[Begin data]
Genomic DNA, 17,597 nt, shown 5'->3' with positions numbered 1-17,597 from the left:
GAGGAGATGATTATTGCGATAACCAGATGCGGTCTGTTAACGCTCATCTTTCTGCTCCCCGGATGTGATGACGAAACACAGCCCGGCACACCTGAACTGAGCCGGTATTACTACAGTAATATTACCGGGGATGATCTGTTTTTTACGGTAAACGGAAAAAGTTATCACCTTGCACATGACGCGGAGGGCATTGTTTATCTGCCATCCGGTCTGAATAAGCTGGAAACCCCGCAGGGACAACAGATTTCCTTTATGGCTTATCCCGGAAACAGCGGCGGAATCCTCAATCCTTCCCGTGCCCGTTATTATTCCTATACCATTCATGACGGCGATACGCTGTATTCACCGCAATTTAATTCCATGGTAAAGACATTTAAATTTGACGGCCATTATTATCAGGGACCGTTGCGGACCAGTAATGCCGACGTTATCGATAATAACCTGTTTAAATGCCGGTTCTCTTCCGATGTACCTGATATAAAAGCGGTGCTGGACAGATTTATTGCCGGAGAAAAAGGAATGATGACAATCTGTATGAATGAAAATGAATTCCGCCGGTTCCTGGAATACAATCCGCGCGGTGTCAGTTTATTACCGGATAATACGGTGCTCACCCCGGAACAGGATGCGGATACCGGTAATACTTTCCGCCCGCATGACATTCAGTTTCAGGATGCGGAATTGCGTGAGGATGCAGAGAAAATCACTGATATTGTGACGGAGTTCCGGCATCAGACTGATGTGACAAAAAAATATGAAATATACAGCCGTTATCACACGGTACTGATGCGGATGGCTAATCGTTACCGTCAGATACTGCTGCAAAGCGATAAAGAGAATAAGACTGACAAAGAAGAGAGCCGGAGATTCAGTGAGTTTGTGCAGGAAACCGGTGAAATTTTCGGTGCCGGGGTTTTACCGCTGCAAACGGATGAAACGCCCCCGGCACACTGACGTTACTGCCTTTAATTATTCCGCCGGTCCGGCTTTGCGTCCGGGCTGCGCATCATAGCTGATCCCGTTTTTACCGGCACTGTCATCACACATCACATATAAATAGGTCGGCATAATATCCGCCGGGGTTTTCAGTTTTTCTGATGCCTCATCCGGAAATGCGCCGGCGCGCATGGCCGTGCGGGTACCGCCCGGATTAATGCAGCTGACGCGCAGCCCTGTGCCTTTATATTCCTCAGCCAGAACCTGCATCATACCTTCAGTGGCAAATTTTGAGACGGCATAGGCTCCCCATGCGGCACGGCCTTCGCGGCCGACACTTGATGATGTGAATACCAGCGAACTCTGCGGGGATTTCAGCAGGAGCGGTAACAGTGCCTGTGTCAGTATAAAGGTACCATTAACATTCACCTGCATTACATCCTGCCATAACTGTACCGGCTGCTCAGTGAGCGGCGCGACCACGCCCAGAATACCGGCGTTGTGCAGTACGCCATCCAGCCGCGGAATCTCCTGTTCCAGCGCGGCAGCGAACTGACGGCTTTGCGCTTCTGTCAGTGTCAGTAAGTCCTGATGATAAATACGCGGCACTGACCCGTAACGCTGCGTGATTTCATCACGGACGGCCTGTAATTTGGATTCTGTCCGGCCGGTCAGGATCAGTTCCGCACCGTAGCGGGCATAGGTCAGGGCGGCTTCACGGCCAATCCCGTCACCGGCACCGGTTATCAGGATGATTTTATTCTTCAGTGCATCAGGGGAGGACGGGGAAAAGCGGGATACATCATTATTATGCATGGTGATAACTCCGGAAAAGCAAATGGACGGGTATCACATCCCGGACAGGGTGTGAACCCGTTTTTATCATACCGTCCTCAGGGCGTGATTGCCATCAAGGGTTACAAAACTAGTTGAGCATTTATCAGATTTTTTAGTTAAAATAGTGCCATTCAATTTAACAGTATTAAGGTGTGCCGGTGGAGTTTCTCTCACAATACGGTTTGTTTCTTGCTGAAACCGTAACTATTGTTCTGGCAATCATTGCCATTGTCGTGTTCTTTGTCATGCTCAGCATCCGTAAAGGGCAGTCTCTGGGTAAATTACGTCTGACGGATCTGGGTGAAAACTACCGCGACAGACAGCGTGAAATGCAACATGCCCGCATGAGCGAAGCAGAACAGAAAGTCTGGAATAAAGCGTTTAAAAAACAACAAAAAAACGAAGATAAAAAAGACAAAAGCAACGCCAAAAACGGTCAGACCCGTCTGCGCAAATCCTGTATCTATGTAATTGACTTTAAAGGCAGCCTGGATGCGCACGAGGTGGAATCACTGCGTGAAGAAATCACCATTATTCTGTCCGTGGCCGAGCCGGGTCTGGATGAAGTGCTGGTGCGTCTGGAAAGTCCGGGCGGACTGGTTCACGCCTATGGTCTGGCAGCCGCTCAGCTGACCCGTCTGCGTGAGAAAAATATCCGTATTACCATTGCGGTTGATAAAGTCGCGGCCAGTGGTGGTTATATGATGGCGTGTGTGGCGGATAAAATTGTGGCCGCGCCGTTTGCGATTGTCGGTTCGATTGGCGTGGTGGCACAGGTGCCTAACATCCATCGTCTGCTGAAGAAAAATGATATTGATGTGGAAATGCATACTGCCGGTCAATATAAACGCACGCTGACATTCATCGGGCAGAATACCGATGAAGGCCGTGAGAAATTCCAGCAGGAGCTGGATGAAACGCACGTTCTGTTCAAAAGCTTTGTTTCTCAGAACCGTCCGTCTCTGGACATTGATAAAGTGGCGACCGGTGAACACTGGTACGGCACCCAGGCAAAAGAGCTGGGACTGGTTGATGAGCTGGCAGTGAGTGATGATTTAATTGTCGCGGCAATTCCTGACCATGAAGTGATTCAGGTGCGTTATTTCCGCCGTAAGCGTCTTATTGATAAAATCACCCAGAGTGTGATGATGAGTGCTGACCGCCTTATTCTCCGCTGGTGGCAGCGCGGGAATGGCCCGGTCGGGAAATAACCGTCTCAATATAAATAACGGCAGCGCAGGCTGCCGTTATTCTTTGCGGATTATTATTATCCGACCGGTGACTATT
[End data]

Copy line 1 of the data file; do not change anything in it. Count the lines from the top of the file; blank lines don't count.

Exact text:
Genomic DNA, 17,597 nt, shown 5'->3' with positions numbered 1-17,597 from the left: